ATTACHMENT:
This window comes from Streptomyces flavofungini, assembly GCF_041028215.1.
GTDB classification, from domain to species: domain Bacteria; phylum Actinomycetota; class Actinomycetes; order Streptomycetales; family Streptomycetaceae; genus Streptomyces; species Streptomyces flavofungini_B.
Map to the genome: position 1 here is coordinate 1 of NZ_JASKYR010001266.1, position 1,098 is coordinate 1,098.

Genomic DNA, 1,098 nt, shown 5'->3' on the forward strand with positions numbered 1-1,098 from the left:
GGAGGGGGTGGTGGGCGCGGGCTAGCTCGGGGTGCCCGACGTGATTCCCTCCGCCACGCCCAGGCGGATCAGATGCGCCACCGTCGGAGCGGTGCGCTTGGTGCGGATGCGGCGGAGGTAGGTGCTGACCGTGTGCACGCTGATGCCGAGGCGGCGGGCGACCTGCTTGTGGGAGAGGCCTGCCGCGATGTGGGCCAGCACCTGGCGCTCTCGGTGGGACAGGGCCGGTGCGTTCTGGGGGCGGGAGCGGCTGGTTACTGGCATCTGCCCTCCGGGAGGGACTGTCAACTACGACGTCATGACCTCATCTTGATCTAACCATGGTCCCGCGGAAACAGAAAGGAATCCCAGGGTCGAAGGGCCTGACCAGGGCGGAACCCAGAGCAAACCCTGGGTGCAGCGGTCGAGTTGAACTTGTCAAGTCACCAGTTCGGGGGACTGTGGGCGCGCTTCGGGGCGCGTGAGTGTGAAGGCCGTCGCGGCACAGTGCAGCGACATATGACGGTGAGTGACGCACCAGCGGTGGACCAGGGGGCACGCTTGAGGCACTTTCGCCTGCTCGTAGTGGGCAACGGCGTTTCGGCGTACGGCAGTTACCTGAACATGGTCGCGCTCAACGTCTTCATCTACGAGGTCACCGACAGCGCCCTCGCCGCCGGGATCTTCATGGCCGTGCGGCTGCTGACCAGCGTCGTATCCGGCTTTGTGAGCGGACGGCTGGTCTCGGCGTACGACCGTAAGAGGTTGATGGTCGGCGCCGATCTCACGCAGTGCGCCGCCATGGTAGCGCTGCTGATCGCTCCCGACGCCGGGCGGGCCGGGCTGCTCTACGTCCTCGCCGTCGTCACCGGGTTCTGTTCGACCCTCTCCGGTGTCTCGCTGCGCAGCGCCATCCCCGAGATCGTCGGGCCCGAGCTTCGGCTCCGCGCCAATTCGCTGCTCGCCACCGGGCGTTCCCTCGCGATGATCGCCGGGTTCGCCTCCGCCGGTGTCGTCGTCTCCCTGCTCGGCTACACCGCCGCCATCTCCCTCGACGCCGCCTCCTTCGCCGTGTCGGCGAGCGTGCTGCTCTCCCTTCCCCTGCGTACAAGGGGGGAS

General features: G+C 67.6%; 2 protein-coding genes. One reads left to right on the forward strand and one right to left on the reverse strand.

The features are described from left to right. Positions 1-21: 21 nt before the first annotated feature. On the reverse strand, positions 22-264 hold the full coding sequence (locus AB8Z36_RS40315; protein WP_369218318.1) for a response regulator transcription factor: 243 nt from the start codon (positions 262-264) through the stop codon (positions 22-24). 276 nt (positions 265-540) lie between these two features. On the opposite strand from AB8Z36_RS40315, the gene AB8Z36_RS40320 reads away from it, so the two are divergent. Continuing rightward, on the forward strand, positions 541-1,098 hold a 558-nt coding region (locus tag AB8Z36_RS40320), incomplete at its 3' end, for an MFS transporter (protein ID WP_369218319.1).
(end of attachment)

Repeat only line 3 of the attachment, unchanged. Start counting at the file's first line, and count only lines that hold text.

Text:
Map to the genome: position 1 here is coordinate 1 of NZ_JASKYR010001266.1, position 1,098 is coordinate 1,098.